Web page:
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West Texas Panorama: Big Spring

Written by Eileen Mattei.

Wind turbines march across the West Texas mesas. By Michael Amador

From top of Scenic Mountain in Big Spring State Park at the northern edge of the Edwards Plateau, it’s easy to understand why so many historic trails have converged here. First, the big spring for which the area is known has long offered the only reliable source of water for 60 miles in any direction. Second, this mountain provides a vantage point from which to keep an eye on whatever is moving on the plains below.



During the 19th Century, Native Americans and U.S. Army scouts passed this way, keeping an eye on buffalo herds and wagon trains. Later, the Overland Trail and the Texas & Pacific Railroad both came through.  And 60 years ago, in the 1940s, I could have watched World War II bombers on training runs. And I can see the evidence of the others who have visited this Scenic Mountain perch. From atop this bluff, I can survey the historic landmarks of the town of Big Spring past and consider the prospects for its future.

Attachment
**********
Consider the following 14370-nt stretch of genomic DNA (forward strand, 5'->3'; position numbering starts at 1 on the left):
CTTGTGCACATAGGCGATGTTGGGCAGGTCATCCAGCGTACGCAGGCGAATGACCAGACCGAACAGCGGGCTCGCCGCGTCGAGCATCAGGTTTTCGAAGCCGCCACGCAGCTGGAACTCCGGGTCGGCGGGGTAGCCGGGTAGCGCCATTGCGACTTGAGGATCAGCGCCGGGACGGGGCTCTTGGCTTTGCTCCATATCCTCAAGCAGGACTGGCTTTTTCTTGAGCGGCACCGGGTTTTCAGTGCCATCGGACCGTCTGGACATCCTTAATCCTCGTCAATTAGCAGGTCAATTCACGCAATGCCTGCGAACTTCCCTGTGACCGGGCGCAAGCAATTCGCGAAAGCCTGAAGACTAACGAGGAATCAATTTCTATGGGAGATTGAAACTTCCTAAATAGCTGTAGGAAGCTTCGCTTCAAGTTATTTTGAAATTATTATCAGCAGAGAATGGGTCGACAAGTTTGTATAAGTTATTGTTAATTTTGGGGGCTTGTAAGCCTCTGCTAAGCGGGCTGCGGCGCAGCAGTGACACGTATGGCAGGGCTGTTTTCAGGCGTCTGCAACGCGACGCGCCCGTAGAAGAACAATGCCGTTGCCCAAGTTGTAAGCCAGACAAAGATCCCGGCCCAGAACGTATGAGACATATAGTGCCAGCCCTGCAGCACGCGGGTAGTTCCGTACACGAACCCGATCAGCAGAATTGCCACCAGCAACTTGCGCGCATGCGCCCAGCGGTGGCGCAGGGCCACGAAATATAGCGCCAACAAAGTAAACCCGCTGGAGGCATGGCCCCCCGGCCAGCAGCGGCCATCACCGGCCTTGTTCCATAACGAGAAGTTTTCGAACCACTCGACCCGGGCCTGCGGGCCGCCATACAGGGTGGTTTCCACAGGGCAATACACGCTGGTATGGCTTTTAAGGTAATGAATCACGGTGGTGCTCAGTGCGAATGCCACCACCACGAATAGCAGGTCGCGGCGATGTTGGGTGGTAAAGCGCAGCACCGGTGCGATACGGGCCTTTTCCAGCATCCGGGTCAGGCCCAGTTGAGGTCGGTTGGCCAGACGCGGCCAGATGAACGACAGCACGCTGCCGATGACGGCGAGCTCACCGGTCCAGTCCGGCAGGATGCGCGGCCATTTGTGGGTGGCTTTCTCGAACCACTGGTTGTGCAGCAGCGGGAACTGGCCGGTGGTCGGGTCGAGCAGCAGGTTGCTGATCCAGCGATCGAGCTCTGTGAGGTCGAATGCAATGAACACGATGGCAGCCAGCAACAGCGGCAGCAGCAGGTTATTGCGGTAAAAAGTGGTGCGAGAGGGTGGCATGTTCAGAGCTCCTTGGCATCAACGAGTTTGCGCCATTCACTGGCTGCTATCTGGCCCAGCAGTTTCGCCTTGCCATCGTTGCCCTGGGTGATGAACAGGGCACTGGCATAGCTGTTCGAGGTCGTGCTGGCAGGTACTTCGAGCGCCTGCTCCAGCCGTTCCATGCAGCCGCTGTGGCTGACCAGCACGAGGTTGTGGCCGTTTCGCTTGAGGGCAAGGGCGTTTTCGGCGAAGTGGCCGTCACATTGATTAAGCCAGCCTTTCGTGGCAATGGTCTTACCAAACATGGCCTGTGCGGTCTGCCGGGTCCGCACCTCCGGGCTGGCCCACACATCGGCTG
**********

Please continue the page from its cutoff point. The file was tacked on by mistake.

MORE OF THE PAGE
Among the dominant features in the landscape are the wind turbines that make me think of triple-armed sentries safeguarding this West Texas spring and crossroads. Beyond the town itself, dozens of wind turbines stand on the mesas, and current plans call for another 300 to appear this year around Big Spring.

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From the July 2008 issue.

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